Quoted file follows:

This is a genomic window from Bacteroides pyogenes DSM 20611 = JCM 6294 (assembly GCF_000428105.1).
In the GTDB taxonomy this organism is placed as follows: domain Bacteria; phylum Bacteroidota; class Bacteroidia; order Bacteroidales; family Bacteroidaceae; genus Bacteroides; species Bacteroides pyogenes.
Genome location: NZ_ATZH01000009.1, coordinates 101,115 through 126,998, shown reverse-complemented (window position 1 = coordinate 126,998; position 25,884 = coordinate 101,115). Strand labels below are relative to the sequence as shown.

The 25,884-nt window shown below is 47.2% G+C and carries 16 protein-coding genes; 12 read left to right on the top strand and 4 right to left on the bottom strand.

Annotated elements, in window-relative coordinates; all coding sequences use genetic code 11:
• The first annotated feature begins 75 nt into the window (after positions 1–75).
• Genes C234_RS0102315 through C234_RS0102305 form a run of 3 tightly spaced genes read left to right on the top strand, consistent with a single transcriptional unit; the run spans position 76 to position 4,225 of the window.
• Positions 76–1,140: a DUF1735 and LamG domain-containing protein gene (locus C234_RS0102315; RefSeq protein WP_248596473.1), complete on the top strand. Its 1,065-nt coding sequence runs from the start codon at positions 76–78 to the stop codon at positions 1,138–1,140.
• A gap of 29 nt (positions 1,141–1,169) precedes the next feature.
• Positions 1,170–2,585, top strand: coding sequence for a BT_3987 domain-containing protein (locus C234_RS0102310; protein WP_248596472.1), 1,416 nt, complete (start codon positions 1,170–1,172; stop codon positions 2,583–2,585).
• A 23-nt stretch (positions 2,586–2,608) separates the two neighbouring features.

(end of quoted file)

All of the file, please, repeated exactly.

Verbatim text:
This is a genomic window from Bacteroides pyogenes DSM 20611 = JCM 6294 (assembly GCF_000428105.1).
In the GTDB taxonomy this organism is placed as follows: domain Bacteria; phylum Bacteroidota; class Bacteroidia; order Bacteroidales; family Bacteroidaceae; genus Bacteroides; species Bacteroides pyogenes.
Genome location: NZ_ATZH01000009.1, coordinates 101,115 through 126,998, shown reverse-complemented (window position 1 = coordinate 126,998; position 25,884 = coordinate 101,115). Strand labels below are relative to the sequence as shown.

The 25,884-nt window shown below is 47.2% G+C and carries 16 protein-coding genes; 12 read left to right on the top strand and 4 right to left on the bottom strand.

Annotated elements, in window-relative coordinates; all coding sequences use genetic code 11:
• The first annotated feature begins 75 nt into the window (after positions 1–75).
• Genes C234_RS0102315 through C234_RS0102305 form a run of 3 tightly spaced genes read left to right on the top strand, consistent with a single transcriptional unit; the run spans position 76 to position 4,225 of the window.
• Positions 76–1,140: a DUF1735 and LamG domain-containing protein gene (locus C234_RS0102315; RefSeq protein WP_248596473.1), complete on the top strand. Its 1,065-nt coding sequence runs from the start codon at positions 76–78 to the stop codon at positions 1,138–1,140.
• A gap of 29 nt (positions 1,141–1,169) precedes the next feature.
• Positions 1,170–2,585, top strand: coding sequence for a BT_3987 domain-containing protein (locus C234_RS0102310; protein WP_248596472.1), 1,416 nt, complete (start codon positions 1,170–1,172; stop codon positions 2,583–2,585).
• A 23-nt stretch (positions 2,586–2,608) separates the two neighbouring features.